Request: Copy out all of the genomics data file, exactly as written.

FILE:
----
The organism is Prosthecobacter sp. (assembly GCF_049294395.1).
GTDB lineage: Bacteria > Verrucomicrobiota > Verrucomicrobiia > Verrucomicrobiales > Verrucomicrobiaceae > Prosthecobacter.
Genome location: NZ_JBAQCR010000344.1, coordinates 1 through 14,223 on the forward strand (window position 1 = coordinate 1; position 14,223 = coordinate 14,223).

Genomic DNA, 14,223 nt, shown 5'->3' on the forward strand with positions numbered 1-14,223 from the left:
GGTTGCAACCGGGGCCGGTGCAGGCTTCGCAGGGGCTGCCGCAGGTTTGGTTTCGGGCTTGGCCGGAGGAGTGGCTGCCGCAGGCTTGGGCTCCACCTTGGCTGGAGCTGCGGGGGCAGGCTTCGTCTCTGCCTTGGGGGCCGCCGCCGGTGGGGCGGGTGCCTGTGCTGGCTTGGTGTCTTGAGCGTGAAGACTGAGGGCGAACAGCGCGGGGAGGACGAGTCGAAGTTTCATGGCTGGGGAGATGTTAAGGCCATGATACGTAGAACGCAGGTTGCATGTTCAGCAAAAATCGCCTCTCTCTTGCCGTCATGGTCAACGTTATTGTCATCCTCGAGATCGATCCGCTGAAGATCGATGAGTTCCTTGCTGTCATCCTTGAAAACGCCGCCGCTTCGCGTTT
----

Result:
The organism is Prosthecobacter sp. (assembly GCF_049294395.1).
GTDB lineage: Bacteria > Verrucomicrobiota > Verrucomicrobiia > Verrucomicrobiales > Verrucomicrobiaceae > Prosthecobacter.
Genome location: NZ_JBAQCR010000344.1, coordinates 1 through 14,223 on the forward strand (window position 1 = coordinate 1; position 14,223 = coordinate 14,223).

Genomic DNA, 14,223 nt, shown 5'->3' on the forward strand with positions numbered 1-14,223 from the left:
GGTTGCAACCGGGGCCGGTGCAGGCTTCGCAGGGGCTGCCGCAGGTTTGGTTTCGGGCTTGGCCGGAGGAGTGGCTGCCGCAGGCTTGGGCTCCACCTTGGCTGGAGCTGCGGGGGCAGGCTTCGTCTCTGCCTTGGGGGCCGCCGCCGGTGGGGCGGGTGCCTGTGCTGGCTTGGTGTCTTGAGCGTGAAGACTGAGGGCGAACAGCGCGGGGAGGACGAGTCGAAGTTTCATGGCTGGGGAGATGTTAAGGCCATGATACGTAGAACGCAGGTTGCATGTTCAGCAAAAATCGCCTCTCTCTTGCCGTCATGGTCAACGTTATTGTCATCCTCGAGATCGATCCGCTGAAGATCGATGAGTTCCTTGCTGTCATCCTTGAAAACGCCGCCGCTTCGCGTTT